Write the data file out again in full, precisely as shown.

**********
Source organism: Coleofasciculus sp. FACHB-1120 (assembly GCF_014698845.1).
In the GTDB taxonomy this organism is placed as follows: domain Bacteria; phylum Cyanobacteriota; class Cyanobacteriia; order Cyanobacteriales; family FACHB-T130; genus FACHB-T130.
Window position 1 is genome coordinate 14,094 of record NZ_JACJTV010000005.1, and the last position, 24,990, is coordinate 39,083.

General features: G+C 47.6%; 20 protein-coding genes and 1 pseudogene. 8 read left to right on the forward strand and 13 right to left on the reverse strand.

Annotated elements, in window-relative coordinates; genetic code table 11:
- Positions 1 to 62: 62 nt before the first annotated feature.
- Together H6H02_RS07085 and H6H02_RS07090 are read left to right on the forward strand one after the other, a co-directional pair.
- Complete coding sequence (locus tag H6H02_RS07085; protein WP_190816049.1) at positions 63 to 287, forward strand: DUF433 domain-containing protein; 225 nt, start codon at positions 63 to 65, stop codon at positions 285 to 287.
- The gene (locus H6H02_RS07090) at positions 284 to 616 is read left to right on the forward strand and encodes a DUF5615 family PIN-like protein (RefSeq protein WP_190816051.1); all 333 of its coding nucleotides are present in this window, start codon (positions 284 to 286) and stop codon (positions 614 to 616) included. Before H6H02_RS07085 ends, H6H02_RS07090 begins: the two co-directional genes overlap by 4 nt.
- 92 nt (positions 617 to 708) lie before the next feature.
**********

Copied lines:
Source organism: Coleofasciculus sp. FACHB-1120 (assembly GCF_014698845.1).
In the GTDB taxonomy this organism is placed as follows: domain Bacteria; phylum Cyanobacteriota; class Cyanobacteriia; order Cyanobacteriales; family FACHB-T130; genus FACHB-T130.
Window position 1 is genome coordinate 14,094 of record NZ_JACJTV010000005.1, and the last position, 24,990, is coordinate 39,083.

General features: G+C 47.6%; 20 protein-coding genes and 1 pseudogene. 8 read left to right on the forward strand and 13 right to left on the reverse strand.

Annotated elements, in window-relative coordinates; genetic code table 11:
- Positions 1 to 62: 62 nt before the first annotated feature.
- Together H6H02_RS07085 and H6H02_RS07090 are read left to right on the forward strand one after the other, a co-directional pair.
- Complete coding sequence (locus tag H6H02_RS07085; protein WP_190816049.1) at positions 63 to 287, forward strand: DUF433 domain-containing protein; 225 nt, start codon at positions 63 to 65, stop codon at positions 285 to 287.
- The gene (locus H6H02_RS07090) at positions 284 to 616 is read left to right on the forward strand and encodes a DUF5615 family PIN-like protein (RefSeq protein WP_190816051.1); all 333 of its coding nucleotides are present in this window, start codon (positions 284 to 286) and stop codon (positions 614 to 616) included. Before H6H02_RS07085 ends, H6H02_RS07090 begins: the two co-directional genes overlap by 4 nt.
- 92 nt (positions 617 to 708) lie before the next feature.